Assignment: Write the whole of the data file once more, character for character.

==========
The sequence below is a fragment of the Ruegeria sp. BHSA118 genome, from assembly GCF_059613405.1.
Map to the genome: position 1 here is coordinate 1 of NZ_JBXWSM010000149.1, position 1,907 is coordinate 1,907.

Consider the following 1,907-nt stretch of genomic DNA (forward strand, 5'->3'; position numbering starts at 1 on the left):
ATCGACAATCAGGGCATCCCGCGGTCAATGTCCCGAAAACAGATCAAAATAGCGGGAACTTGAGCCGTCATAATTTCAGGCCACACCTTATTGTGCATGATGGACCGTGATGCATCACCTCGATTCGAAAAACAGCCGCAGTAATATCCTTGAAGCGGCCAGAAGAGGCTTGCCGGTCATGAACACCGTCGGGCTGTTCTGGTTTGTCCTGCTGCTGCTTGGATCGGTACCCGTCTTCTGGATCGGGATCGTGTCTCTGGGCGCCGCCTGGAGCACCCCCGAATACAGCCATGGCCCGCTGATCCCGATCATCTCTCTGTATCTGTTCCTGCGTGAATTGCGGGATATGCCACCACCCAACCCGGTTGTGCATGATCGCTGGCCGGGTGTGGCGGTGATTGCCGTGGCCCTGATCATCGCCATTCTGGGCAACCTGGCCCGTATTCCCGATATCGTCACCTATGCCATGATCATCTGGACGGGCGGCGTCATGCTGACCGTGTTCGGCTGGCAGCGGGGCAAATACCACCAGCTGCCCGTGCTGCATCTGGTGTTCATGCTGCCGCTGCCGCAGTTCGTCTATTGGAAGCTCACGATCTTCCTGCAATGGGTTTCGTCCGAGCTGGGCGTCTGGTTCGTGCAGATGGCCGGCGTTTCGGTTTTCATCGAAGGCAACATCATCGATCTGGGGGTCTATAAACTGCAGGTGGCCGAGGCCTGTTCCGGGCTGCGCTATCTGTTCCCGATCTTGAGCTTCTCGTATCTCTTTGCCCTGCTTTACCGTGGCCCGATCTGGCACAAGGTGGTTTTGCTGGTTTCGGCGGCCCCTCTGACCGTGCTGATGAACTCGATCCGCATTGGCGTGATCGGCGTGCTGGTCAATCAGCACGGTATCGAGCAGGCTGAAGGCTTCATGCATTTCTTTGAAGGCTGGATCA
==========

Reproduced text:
The sequence below is a fragment of the Ruegeria sp. BHSA118 genome, from assembly GCF_059613405.1.
Map to the genome: position 1 here is coordinate 1 of NZ_JBXWSM010000149.1, position 1,907 is coordinate 1,907.

Consider the following 1,907-nt stretch of genomic DNA (forward strand, 5'->3'; position numbering starts at 1 on the left):
ATCGACAATCAGGGCATCCCGCGGTCAATGTCCCGAAAACAGATCAAAATAGCGGGAACTTGAGCCGTCATAATTTCAGGCCACACCTTATTGTGCATGATGGACCGTGATGCATCACCTCGATTCGAAAAACAGCCGCAGTAATATCCTTGAAGCGGCCAGAAGAGGCTTGCCGGTCATGAACACCGTCGGGCTGTTCTGGTTTGTCCTGCTGCTGCTTGGATCGGTACCCGTCTTCTGGATCGGGATCGTGTCTCTGGGCGCCGCCTGGAGCACCCCCGAATACAGCCATGGCCCGCTGATCCCGATCATCTCTCTGTATCTGTTCCTGCGTGAATTGCGGGATATGCCACCACCCAACCCGGTTGTGCATGATCGCTGGCCGGGTGTGGCGGTGATTGCCGTGGCCCTGATCATCGCCATTCTGGGCAACCTGGCCCGTATTCCCGATATCGTCACCTATGCCATGATCATCTGGACGGGCGGCGTCATGCTGACCGTGTTCGGCTGGCAGCGGGGCAAATACCACCAGCTGCCCGTGCTGCATCTGGTGTTCATGCTGCCGCTGCCGCAGTTCGTCTATTGGAAGCTCACGATCTTCCTGCAATGGGTTTCGTCCGAGCTGGGCGTCTGGTTCGTGCAGATGGCCGGCGTTTCGGTTTTCATCGAAGGCAACATCATCGATCTGGGGGTCTATAAACTGCAGGTGGCCGAGGCCTGTTCCGGGCTGCGCTATCTGTTCCCGATCTTGAGCTTCTCGTATCTCTTTGCCCTGCTTTACCGTGGCCCGATCTGGCACAAGGTGGTTTTGCTGGTTTCGGCGGCCCCTCTGACCGTGCTGATGAACTCGATCCGCATTGGCGTGATCGGCGTGCTGGTCAATCAGCACGGTATCGAGCAGGCTGAAGGCTTCATGCATTTCTTTGAAGGCTGGATCA